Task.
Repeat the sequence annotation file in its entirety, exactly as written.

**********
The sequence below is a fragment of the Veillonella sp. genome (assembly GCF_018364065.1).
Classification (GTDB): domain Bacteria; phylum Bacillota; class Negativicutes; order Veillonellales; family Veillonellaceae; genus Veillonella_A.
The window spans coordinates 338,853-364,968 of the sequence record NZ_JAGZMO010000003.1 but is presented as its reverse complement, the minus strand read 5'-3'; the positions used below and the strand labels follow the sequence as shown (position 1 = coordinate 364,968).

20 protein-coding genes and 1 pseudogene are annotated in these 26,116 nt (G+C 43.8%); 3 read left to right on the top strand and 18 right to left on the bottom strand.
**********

The sequence below is a fragment of the Veillonella sp. genome (assembly GCF_018364065.1).
Classification (GTDB): domain Bacteria; phylum Bacillota; class Negativicutes; order Veillonellales; family Veillonellaceae; genus Veillonella_A.
The window spans coordinates 338,853-364,968 of the sequence record NZ_JAGZMO010000003.1 but is presented as its reverse complement, the minus strand read 5'-3'; the positions used below and the strand labels follow the sequence as shown (position 1 = coordinate 364,968).

20 protein-coding genes and 1 pseudogene are annotated in these 26,116 nt (G+C 43.8%); 3 read left to right on the top strand and 18 right to left on the bottom strand.